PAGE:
World Mental Health day is the perfect time to reflect on the events of the last 18 months. Personally, I’ve come to realize how proud I am of the critical role the employee benefits industry has played in facilitating much needed and valued mental health supports for workforces and their families. At the same time, I’m still disappointed by how unequally distributed these resources are; and so recognize that we must work and collaborate together as an industry to bring more positive change.
Without doubt, the pandemic has resulted in more people needing and accepting mental health support than ever before. However the cost of care remains a significant barrier. It is evident that affordability, access and quality are the key pillars of mental health support, and so I am certain that as an industry we can do more. According to our 2021 Mercer Marsh Benefits Health on Demand research, 51% of employees across multiple sectors and countries say insurance coverage or programs that reduce the cost of mental health treatment would be “highly valuable” or “extremely valuable”. Similar numbers see great value in targeted services for children, teens and parents to assist with mental health issues, support for resilience & mindfulness and support to prevent & treat substance abuse.
As time goes on, I hope that the prevalence and acceptance of these supports will increase – by employers, employees and insurers alike. There are lots of hurdles and barriers to overcome – including short term costs, cultural acceptance and integration of fragmented programs. However, it is well worth the challenge. A diverse set of supports to enable emotional well-being helps manage a number of people risks, including employee exhaustion, rising health costs and employee turnover. The Health on Demand research found that 42% of employees with access to mental health benefits are less likely to leave their employer, compared to only 27% without it. Therefore, confirming the fact that mental wellbeing support, coupled with a healthy culture, is foundational to a talent engagement strategy and the advancement of healthy societies.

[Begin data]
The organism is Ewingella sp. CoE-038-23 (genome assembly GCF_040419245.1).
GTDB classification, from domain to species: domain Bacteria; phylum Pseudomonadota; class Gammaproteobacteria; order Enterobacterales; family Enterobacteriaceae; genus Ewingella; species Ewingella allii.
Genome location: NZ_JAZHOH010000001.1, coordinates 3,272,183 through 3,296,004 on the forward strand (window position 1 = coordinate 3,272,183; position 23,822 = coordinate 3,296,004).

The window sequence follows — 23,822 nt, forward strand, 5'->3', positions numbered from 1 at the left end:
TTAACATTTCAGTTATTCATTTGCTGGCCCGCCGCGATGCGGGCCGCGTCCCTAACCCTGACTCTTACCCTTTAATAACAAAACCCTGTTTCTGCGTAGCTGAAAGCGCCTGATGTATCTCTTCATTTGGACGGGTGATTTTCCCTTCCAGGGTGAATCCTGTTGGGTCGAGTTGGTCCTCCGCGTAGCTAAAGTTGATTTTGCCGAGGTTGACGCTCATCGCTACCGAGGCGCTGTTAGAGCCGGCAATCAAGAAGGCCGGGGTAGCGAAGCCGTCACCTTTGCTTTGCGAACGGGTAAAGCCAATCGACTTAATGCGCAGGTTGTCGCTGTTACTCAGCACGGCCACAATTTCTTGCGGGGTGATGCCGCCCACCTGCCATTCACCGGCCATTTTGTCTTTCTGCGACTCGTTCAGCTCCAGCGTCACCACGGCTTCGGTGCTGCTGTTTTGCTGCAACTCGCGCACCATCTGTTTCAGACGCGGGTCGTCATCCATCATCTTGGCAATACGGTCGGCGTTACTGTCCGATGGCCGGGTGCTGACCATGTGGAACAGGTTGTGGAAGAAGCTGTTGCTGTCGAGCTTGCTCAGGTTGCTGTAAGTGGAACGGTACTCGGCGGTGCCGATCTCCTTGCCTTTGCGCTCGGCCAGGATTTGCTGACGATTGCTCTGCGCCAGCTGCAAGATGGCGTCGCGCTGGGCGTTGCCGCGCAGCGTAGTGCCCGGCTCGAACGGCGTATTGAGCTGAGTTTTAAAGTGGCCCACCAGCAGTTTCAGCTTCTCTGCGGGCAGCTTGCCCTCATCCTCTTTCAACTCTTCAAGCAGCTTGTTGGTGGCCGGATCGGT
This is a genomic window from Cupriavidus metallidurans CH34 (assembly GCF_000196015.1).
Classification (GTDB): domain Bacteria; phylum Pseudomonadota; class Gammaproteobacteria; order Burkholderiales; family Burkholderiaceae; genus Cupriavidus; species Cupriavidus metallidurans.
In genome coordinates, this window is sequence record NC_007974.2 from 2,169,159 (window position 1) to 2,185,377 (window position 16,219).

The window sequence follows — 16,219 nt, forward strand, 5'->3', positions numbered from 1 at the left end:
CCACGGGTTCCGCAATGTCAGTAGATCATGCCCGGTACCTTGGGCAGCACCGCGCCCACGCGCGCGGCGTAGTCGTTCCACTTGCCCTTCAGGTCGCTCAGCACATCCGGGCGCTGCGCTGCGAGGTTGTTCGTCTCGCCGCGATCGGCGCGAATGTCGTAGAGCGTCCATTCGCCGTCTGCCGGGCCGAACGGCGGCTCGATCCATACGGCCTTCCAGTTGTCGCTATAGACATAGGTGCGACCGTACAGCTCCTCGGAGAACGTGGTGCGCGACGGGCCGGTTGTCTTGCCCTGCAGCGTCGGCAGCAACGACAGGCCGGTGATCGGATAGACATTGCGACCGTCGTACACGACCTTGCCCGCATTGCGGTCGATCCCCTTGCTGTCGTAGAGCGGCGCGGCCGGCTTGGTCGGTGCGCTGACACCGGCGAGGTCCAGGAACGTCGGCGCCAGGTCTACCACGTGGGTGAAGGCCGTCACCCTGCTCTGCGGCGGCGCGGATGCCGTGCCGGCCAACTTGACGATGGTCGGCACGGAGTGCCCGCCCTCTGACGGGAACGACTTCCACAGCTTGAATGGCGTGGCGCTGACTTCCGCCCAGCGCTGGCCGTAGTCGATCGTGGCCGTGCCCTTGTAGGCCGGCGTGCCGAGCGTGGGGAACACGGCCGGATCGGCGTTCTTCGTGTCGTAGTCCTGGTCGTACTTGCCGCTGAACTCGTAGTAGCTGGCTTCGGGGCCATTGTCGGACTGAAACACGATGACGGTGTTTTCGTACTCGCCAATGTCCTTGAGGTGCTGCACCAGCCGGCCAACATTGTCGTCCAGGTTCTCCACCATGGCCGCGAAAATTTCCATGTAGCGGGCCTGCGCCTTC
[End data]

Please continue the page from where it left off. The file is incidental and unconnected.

In addition, accessing affordable prevention and treatment is key in addressing gaps among the global workforce. Only 24% of employees in lower income categories reported access to employer-facilitated mental health counseling services compared to the 34% of their higher earning colleagues. Likewise, in our 2020 Mercer Marsh Benefits Health Trends survey we noted that outside the US one in three insurers do not provide plans that include coverage for mental health and two thirds of insurers do not currently provide digital mental health solutions. Once again highlighting the need for a more holistic approach to mental health supports.
Finally, we must remember that representation matters. Very often Black Americans and ethnic minorities are overlooked and misrepresented when it comes to mental health care. As we advance quality access to mental health resources that are inclusive, we must acknowledge inequities within service care. The American Psychological Association reports that 86% of psychologists in the U.S. workforce were White (compared to 62% of the population), 5% were Asian, 5% were Hispanic, 4% were Black/African-American and only 1% were Multiracial or belonging to other racial/ethnic groups. We must be allies to those involved in addressing such an imbalance and work with insurers to expand their provider networks to advance representation.
What it means to be emotionally healthy takes on a unique definition for each of us but we should all have the same opportunities to thrive. This World Mental Health day I urge all of us in the health & employee benefits industry to not only reflect upon our own well-being but also think about what we can do for others with the benefit and communication levers we have at our disposal.